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For many athletes, it is common to focus primarily or even exclusively on performance, training and recovery. While focus on a training regimen and athletic performance should take center stage in an athlete’s routine, what you eat can have a significant impact on performance and even hinder progress if not done right.

This is why during periods of intense training it is essential to develop an understanding of proper nutrition for athletes. A solid athlete nutrition plan involves adequate protein, carbohydrates tailored to your specific sport, vitamins, minerals and proper hydration.

To get started, here are a few common nutrition mistakes athletes make that can negatively impact their performance.

Not Eating Enough Calories

Proper nutrition for athletes starts with eating enough calories. If you are regularly exercising at a moderate or intense level, you need to eat enough to fuel those workouts.  

This may mean eating several hundred calories above your basal metabolic rate. Your basal metabolic rate is intended to supply your basic nutrient needs when at rest and does not account for variation in exercise. To find your basal metabolic rate, you can use this handy calculator. The linked calculator also provides a range for the calories you might need based on your activity level.

If you don’t want to count calories, that’s fine too. You can ensure you are getting enough by listening to your body’s hunger cues. Aim to eat at least 3 balanced meals a day and 2 snacks. If you are hungry, eat!

Not Eating Enough Protein

You probably already know that protein is important for athletes. But how much protein do athletes need?

The ideal protein intake for athletes depends on the sport, the intensity of the training, personal goals and other lifestyle habits. Basically, your protein needs are not a “one size fits all” situation and should be personalized.

Using the RDA to determine your protein needs as an athlete isn’t going to work. This number is not meant to be used for those with high levels of physical activity as it isn’t enough to support muscle repair and recovery after intense exercise.

Instead you want to tailor your protein intake based on your needs. A general rule of thumb is somewhere from 1.3.-1.8 grams per kilogram of body weight.

Those involved in more cardio-based activities should eat on the lower end of that range, whereas athletes involved in strength-related activities need to eat on the higher end.

Ideally, if you want to know exactly how much protein you need to support your performance, it is best to speak to a sports dietitian who can provide tailored recommendations.

Not Staying Well-Hydrated

Hydration can make or break your performance. Losing just 2% of your body water can have a significant impact on your physical output. Proper hydration is essential for any athlete.

When you are working out, you lose water through sweat and dehydration can quickly set in. Once you are thirsty, you are already dehydrated.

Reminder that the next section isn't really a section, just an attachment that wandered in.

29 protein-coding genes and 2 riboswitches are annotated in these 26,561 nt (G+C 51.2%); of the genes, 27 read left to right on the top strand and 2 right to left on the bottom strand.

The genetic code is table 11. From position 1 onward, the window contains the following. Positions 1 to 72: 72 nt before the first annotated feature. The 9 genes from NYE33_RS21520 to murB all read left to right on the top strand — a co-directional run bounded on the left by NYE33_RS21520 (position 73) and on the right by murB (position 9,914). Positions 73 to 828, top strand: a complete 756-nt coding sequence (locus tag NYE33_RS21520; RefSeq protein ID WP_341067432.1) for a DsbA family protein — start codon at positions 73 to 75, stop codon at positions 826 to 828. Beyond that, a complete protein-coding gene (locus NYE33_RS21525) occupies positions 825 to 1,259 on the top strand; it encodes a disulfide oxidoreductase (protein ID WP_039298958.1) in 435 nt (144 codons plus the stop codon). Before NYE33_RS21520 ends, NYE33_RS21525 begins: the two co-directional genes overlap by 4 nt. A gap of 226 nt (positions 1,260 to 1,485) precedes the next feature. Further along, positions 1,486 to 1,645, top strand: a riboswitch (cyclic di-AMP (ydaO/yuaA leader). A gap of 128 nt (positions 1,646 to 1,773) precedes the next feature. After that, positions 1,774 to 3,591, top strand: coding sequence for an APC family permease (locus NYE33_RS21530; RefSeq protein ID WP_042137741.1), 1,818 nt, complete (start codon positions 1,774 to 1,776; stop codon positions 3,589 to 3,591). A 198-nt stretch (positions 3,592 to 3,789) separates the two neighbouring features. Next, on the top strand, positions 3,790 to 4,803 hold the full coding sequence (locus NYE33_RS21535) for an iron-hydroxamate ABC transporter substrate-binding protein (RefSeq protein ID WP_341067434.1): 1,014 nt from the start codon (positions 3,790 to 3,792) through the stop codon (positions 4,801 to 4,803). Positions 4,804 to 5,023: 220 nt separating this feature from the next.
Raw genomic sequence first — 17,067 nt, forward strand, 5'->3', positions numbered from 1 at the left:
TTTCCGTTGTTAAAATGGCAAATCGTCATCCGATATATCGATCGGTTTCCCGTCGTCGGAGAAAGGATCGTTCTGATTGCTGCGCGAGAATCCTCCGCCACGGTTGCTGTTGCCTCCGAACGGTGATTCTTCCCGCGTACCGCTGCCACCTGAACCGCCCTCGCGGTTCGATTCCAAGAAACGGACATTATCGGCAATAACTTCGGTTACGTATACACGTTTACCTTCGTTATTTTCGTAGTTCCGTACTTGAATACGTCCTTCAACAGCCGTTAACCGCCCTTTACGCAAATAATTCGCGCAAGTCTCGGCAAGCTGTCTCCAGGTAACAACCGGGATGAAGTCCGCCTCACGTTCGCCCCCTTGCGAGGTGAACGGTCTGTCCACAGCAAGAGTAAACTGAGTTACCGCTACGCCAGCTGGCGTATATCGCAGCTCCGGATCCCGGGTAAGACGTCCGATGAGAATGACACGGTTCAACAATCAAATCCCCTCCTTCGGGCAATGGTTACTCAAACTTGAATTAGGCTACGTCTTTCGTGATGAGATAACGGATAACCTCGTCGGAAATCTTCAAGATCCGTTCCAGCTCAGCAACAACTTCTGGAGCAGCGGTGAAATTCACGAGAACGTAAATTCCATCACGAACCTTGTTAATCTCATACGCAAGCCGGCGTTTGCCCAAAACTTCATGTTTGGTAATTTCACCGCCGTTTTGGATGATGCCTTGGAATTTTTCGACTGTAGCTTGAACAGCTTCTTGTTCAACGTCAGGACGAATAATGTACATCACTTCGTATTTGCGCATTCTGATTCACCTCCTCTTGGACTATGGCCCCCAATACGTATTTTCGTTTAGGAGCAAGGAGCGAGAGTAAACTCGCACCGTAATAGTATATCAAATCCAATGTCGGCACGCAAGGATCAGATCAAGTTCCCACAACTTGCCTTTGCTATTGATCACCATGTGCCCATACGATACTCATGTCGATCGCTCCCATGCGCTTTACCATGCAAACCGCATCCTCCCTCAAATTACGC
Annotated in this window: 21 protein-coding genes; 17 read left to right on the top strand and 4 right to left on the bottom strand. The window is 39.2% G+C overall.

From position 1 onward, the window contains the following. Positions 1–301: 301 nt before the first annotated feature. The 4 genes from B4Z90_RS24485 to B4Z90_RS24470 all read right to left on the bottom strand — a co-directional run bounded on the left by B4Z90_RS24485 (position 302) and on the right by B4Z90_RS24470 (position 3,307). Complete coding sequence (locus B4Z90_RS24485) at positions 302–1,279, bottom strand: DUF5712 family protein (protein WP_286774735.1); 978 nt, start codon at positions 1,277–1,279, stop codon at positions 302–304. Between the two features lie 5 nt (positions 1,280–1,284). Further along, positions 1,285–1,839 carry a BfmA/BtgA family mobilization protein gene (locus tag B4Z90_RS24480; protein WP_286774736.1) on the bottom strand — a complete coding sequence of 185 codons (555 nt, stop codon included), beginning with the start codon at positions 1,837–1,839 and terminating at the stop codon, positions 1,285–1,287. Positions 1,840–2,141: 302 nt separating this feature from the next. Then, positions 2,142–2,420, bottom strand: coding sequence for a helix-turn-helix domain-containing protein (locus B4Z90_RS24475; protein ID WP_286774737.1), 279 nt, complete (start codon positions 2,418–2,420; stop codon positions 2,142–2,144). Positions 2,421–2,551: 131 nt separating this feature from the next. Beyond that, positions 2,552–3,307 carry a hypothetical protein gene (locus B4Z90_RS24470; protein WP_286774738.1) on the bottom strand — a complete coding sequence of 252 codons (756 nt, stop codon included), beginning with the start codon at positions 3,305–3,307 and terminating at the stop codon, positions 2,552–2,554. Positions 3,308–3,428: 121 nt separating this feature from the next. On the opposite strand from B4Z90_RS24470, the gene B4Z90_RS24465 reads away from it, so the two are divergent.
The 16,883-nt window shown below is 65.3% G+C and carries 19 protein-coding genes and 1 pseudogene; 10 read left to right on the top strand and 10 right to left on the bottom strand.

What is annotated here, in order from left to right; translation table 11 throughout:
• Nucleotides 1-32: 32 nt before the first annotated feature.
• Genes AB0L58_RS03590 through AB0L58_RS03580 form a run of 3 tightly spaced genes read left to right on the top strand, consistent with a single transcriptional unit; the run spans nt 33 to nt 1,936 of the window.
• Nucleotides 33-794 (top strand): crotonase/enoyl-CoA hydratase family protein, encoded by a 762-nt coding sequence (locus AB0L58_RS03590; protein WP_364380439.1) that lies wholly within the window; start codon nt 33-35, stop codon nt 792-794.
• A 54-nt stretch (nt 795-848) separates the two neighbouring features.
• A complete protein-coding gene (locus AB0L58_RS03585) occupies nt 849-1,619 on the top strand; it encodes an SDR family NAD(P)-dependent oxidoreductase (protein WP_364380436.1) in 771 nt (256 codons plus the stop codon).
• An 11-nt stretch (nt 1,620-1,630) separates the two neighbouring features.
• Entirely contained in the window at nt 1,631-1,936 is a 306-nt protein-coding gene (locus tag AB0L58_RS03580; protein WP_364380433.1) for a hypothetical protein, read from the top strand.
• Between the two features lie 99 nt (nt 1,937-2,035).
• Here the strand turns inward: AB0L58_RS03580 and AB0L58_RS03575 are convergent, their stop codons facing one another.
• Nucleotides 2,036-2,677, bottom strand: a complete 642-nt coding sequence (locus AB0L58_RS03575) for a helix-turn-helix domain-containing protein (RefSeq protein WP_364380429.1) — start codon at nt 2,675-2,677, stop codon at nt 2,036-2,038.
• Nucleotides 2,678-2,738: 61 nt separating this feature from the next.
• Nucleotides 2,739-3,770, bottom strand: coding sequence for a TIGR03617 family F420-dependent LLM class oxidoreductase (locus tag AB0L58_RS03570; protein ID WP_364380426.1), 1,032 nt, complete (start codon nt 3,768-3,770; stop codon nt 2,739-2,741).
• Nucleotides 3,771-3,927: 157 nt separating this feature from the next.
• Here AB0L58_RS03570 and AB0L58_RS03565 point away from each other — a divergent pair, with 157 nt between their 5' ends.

The best way to know if you need more water is to drink every 15-20 minutes. After your workout, you should also replace any fluid that has been lost. This can be accomplished by weighing yourself before and after. You need to drink 16 ounces for every pound lost.

Another way to monitor hydration throughout the day is to check the color of your urine. You are well hydrated when you have to use the restroom every 1-2 hours and your urine is clear or pale yellow. The darker the urine, the more dehydrated you are.

Not Focusing on Food Quality

Athletes need the same vitamins and minerals as everyone else. Getting enough nutrients every day can also help fuel your workouts.

A good diet for athletes doesn’t only provide enough calories and protein, it is also rich in fruits, vegetables and whole grains. These are some of the most nutrient-dense foods on the planet and will provide the vitamins and minerals you need to perform optimally.

Ideally, when you are an athlete you should follow an 80-20 rule when it comes to your diet. 80% of the foods you eat should be healthy, loaded with good nutrition to support your performance. 20% can be “fun” foods you enjoy eating that may not be quite as nutritious.

Optimizing Nutrition for Athletes

An ideal athlete nutrition plan should be tailored to the individual. It should consider the type of sport, how much training you are doing and other physical goals.

If you don’t have experience creating nutrition plans or your performance is not great, it is best to speak to a sports dietitian who can help create the best plan for you.

 

 

References

  1. BMR Calculator. Accessed June 3, 2021. https://www.calculator.net/bmr-calculator.html
  2. Phillips SM, Van Loon LJC. Dietary protein for athletes: from requirements to optimum adaptation. J Sports Sci. 2011;29 Suppl 1:S29-S38.
  3. Shirreffs SM, Sawka MN. Fluid and electrolyte needs for training, competition, and recovery. J Sports Sci. 2011;29 Suppl 1:S39-S46.
  4. Infront G. Fluids and Hydration. Published May 6, 2019. Accessed June 3, 2021. https://www.usada.org/athletes/substances/nutrition/fluids-and-hydration/
Jaime Rangel, RD

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